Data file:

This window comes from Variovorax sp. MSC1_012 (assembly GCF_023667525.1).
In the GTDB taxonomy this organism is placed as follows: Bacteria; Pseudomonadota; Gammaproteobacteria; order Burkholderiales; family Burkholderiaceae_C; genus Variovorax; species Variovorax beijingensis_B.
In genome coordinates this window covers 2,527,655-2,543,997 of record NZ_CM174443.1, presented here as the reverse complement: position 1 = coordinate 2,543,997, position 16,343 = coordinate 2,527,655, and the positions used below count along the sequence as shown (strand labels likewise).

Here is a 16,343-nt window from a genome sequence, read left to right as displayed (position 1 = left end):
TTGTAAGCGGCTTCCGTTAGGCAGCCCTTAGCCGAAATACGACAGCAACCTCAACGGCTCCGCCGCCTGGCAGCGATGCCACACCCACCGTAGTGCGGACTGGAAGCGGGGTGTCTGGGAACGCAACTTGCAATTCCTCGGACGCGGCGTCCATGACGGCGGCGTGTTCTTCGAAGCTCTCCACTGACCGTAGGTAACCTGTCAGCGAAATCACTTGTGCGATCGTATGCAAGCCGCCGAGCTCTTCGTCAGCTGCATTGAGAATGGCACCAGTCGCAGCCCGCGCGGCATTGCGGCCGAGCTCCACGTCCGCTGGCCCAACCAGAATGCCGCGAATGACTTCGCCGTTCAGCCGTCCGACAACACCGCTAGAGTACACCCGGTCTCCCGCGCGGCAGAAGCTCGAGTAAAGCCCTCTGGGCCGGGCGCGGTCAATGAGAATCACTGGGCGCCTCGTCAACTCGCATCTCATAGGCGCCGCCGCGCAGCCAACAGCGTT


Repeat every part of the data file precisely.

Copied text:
This window comes from Variovorax sp. MSC1_012 (assembly GCF_023667525.1).
In the GTDB taxonomy this organism is placed as follows: Bacteria; Pseudomonadota; Gammaproteobacteria; order Burkholderiales; family Burkholderiaceae_C; genus Variovorax; species Variovorax beijingensis_B.
In genome coordinates this window covers 2,527,655-2,543,997 of record NZ_CM174443.1, presented here as the reverse complement: position 1 = coordinate 2,543,997, position 16,343 = coordinate 2,527,655, and the positions used below count along the sequence as shown (strand labels likewise).

Here is a 16,343-nt window from a genome sequence, read left to right as displayed (position 1 = left end):
TTGTAAGCGGCTTCCGTTAGGCAGCCCTTAGCCGAAATACGACAGCAACCTCAACGGCTCCGCCGCCTGGCAGCGATGCCACACCCACCGTAGTGCGGACTGGAAGCGGGGTGTCTGGGAACGCAACTTGCAATTCCTCGGACGCGGCGTCCATGACGGCGGCGTGTTCTTCGAAGCTCTCCACTGACCGTAGGTAACCTGTCAGCGAAATCACTTGTGCGATCGTATGCAAGCCGCCGAGCTCTTCGTCAGCTGCATTGAGAATGGCACCAGTCGCAGCCCGCGCGGCATTGCGGCCGAGCTCCACGTCCGCTGGCCCAACCAGAATGCCGCGAATGACTTCGCCGTTCAGCCGTCCGACAACACCGCTAGAGTACACCCGGTCTCCCGCGCGGCAGAAGCTCGAGTAAAGCCCTCTGGGCCGGGCGCGGTCAATGAGAATCACTGGGCGCCTCGTCAACTCGCATCTCATAGGCGCCGCCGCGCAGCCAACAGCGTT